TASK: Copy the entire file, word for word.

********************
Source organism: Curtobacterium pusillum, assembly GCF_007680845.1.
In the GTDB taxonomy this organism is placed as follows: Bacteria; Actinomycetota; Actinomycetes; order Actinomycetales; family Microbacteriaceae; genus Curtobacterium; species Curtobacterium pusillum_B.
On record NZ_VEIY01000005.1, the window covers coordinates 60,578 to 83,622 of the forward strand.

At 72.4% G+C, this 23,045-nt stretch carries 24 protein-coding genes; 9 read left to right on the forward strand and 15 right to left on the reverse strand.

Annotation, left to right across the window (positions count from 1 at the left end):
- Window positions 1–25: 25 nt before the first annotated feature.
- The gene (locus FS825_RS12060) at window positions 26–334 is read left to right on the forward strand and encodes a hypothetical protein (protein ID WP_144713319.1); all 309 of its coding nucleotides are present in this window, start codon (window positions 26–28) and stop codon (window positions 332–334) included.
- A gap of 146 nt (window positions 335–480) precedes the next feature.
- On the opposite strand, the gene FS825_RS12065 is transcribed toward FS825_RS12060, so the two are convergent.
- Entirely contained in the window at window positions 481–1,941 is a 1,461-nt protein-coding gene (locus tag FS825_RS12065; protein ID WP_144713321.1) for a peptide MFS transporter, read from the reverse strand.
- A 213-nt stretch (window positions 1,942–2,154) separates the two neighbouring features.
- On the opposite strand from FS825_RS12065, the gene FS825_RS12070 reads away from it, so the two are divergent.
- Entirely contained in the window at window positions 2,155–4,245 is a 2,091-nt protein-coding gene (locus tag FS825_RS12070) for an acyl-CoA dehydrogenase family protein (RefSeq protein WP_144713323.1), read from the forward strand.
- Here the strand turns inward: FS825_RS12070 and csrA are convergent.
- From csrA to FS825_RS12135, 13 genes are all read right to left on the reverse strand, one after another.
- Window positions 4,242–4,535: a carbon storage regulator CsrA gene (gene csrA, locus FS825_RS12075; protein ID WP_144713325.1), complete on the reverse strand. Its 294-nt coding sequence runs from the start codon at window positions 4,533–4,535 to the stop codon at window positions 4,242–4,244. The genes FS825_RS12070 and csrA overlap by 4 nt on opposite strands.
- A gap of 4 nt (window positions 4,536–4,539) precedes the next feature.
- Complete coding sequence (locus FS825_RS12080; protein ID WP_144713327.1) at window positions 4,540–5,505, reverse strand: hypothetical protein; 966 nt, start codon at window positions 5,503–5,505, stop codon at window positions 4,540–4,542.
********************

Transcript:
Source organism: Curtobacterium pusillum, assembly GCF_007680845.1.
In the GTDB taxonomy this organism is placed as follows: Bacteria; Actinomycetota; Actinomycetes; order Actinomycetales; family Microbacteriaceae; genus Curtobacterium; species Curtobacterium pusillum_B.
On record NZ_VEIY01000005.1, the window covers coordinates 60,578 to 83,622 of the forward strand.

At 72.4% G+C, this 23,045-nt stretch carries 24 protein-coding genes; 9 read left to right on the forward strand and 15 right to left on the reverse strand.

Annotation, left to right across the window (positions count from 1 at the left end):
- Window positions 1–25: 25 nt before the first annotated feature.
- The gene (locus FS825_RS12060) at window positions 26–334 is read left to right on the forward strand and encodes a hypothetical protein (protein ID WP_144713319.1); all 309 of its coding nucleotides are present in this window, start codon (window positions 26–28) and stop codon (window positions 332–334) included.
- A gap of 146 nt (window positions 335–480) precedes the next feature.
- On the opposite strand, the gene FS825_RS12065 is transcribed toward FS825_RS12060, so the two are convergent.
- Entirely contained in the window at window positions 481–1,941 is a 1,461-nt protein-coding gene (locus tag FS825_RS12065; protein ID WP_144713321.1) for a peptide MFS transporter, read from the reverse strand.
- A 213-nt stretch (window positions 1,942–2,154) separates the two neighbouring features.
- On the opposite strand from FS825_RS12065, the gene FS825_RS12070 reads away from it, so the two are divergent.
- Entirely contained in the window at window positions 2,155–4,245 is a 2,091-nt protein-coding gene (locus tag FS825_RS12070) for an acyl-CoA dehydrogenase family protein (RefSeq protein WP_144713323.1), read from the forward strand.
- Here the strand turns inward: FS825_RS12070 and csrA are convergent.
- From csrA to FS825_RS12135, 13 genes are all read right to left on the reverse strand, one after another.
- Window positions 4,242–4,535: a carbon storage regulator CsrA gene (gene csrA, locus FS825_RS12075; protein ID WP_144713325.1), complete on the reverse strand. Its 294-nt coding sequence runs from the start codon at window positions 4,533–4,535 to the stop codon at window positions 4,242–4,244. The genes FS825_RS12070 and csrA overlap by 4 nt on opposite strands.
- A gap of 4 nt (window positions 4,536–4,539) precedes the next feature.
- Complete coding sequence (locus FS825_RS12080; protein ID WP_144713327.1) at window positions 4,540–5,505, reverse strand: hypothetical protein; 966 nt, start codon at window positions 5,503–5,505, stop codon at window positions 4,540–4,542.